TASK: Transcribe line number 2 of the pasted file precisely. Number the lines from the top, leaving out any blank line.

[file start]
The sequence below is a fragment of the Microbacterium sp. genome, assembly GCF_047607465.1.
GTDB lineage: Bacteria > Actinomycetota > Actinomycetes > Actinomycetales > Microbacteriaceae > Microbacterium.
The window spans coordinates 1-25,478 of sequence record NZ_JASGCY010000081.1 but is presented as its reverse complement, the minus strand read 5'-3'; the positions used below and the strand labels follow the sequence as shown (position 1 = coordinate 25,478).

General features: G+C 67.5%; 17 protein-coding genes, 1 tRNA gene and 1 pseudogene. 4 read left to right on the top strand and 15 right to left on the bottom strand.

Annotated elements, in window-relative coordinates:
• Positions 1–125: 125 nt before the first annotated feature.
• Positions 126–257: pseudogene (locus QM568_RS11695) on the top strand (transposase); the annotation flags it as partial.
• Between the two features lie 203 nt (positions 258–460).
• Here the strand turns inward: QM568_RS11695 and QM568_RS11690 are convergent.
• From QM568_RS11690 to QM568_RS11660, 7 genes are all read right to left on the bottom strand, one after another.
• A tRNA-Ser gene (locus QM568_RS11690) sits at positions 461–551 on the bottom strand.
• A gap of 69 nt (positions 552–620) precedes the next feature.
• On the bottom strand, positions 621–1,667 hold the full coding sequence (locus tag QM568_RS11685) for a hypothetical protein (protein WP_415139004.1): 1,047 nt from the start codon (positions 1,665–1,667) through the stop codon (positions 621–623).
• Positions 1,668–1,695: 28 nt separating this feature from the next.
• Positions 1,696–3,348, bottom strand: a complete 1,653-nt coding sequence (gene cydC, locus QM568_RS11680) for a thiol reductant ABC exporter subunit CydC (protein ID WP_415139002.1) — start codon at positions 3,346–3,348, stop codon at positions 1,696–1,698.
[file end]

GTDB lineage: Bacteria > Actinomycetota > Actinomycetes > Actinomycetales > Microbacteriaceae > Microbacterium.